ISPs Want Net Neutrality Case to Stay in Cincinnati Courtroom

'Washington, D.C. has no monopoly on the Internet or administrative law,' the ISPs said.

ISPs Want Net Neutrality Case to Stay in Cincinnati Courtroom
Photo of John A. Roebling Suspension Bridge in Cincinnati by Jake Blucker used with permission

WASHINGTON, June 18, 2024 – Internet Service Provider trade associations don’t want their net neutrality lawsuit to leave a Cincinnati courtroom.

“Washington, D.C. has no monopoly on the Internet or administrative law,” the ISPs said.

After the Federal Communications Commission adopted the net neutrality rules in April, the U.S. Court of Appeals for the Sixth Circuit in Cincinnati was chosen by lottery to hear the case.

The FCC, supported by the Benton Institute for Broadband and Society, filed a motion to transfer the case to the D.C. Circuit, pointing to that court’s deep experience with net neutrality litigation. But the ISPs – in a filing Monday night with the Sixth Circuit – said they don’t want that to happen.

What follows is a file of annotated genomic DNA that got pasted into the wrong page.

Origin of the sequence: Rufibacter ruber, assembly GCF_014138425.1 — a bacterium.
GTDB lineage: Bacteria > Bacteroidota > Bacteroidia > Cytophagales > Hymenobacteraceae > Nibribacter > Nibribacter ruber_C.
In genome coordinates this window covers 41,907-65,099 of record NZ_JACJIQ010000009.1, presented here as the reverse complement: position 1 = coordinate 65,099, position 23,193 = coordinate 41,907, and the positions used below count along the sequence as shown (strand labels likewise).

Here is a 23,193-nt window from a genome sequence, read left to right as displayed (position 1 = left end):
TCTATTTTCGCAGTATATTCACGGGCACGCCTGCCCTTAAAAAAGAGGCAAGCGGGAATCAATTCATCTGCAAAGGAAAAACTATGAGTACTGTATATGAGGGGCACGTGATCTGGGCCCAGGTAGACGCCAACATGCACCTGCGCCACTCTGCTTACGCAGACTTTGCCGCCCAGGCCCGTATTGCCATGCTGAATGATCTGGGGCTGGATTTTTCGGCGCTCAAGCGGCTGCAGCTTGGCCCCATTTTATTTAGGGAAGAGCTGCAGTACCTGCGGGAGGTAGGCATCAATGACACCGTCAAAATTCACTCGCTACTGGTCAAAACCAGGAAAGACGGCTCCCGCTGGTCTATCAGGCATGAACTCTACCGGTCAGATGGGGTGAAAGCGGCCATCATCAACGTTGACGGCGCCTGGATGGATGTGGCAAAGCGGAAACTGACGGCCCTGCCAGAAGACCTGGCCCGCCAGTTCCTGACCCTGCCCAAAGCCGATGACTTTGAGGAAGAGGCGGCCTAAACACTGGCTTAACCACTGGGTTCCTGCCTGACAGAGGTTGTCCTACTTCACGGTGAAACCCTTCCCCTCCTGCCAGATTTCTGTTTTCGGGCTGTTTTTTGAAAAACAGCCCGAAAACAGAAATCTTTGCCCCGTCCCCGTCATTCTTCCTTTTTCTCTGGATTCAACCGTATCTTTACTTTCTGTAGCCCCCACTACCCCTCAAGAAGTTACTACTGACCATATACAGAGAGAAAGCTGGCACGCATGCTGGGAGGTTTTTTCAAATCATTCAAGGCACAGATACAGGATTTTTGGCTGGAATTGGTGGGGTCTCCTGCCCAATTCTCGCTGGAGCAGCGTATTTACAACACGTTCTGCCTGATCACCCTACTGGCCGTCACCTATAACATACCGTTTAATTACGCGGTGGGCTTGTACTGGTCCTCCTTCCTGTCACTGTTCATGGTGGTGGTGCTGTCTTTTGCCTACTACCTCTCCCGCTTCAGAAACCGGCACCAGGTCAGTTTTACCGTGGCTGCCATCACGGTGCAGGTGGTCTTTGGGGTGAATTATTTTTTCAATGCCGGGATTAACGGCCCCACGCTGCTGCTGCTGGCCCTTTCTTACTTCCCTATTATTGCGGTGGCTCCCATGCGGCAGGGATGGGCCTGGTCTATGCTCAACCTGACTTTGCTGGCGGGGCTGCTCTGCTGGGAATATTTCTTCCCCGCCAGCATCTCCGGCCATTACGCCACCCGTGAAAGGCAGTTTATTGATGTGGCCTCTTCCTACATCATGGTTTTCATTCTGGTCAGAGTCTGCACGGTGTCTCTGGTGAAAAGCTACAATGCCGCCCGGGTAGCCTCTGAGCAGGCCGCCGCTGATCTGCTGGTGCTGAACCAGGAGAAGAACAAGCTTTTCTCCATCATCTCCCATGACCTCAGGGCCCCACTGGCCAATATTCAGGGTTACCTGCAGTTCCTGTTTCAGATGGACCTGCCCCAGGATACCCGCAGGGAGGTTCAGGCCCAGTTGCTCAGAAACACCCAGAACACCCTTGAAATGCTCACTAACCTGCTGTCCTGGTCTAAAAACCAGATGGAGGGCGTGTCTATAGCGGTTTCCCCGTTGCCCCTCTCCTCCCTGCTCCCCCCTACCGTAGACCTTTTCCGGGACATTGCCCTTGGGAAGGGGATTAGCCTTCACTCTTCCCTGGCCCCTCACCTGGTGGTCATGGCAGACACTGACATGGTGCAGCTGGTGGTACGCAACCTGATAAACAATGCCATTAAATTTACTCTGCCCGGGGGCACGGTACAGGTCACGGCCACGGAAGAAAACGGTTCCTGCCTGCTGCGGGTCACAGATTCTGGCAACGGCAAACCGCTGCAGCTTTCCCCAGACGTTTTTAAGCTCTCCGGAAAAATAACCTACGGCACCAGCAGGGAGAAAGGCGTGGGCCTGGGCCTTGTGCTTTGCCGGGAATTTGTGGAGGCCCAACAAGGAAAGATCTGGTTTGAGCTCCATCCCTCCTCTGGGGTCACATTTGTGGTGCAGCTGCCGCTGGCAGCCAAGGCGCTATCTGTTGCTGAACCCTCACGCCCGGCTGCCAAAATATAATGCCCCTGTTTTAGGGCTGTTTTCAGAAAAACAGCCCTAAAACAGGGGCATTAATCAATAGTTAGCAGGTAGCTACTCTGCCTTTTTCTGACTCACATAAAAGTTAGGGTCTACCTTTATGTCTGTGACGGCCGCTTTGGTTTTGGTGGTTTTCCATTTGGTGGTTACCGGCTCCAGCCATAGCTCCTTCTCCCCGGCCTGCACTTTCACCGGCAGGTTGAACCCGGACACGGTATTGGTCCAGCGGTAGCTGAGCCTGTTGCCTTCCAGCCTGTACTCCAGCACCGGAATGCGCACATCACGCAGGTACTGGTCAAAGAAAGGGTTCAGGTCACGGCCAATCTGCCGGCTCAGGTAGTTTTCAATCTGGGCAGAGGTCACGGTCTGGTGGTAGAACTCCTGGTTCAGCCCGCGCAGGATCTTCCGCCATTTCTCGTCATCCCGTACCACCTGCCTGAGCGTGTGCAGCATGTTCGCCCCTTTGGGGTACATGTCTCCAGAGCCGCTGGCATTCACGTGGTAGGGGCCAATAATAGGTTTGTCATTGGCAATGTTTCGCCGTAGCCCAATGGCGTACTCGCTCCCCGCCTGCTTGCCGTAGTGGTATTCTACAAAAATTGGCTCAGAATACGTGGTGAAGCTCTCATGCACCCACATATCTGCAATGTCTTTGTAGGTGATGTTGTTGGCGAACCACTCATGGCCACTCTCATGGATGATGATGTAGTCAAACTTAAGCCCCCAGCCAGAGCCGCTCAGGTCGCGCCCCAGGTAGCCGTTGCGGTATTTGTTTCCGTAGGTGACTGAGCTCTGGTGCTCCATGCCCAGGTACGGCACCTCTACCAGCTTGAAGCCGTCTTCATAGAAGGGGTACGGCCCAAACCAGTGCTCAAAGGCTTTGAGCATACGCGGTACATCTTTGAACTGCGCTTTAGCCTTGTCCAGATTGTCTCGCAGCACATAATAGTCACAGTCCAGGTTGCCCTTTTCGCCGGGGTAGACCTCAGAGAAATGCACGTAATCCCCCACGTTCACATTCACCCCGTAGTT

“It is obvious why the FCC and Benton want to sidestep the lottery process and transfer these cases to the D.C. Circuit: The last time the FCC classified broadband under Title II, it defended its order in the D.C. Circuit and won there,” the ISPs said.

The FCC and Benton have until Friday to respond to the ISPs.

The FCC’s rules imposed common carrier obligations on broadband ISPs, barring them from blocking or throttling lawful content or accepting payment to prioritize content delivered to mass market end users.

But by placing ISPs within Title II of the Communications Act, the FCC stripped ISPs of their classification as lightly regulated entities within Title I of the same law.

The ISP groups – which include the Ohio Telecom Association, USTelecom and NCTA – filed their own motion to stay the FCC’s rules pending judicial review. Because the rules take effect on July 22, the ISPs said the transfer motion was not a priority. The ISPs have asked the Sixth Circuit to rule on the stay motion by July 15.

“In short, the stay motion is time-sensitive; the transfer request is not,” the ISP groups said.

Under a previous Sixth Circuit order, the deadline to respond to the ISPs’ stay request is today.

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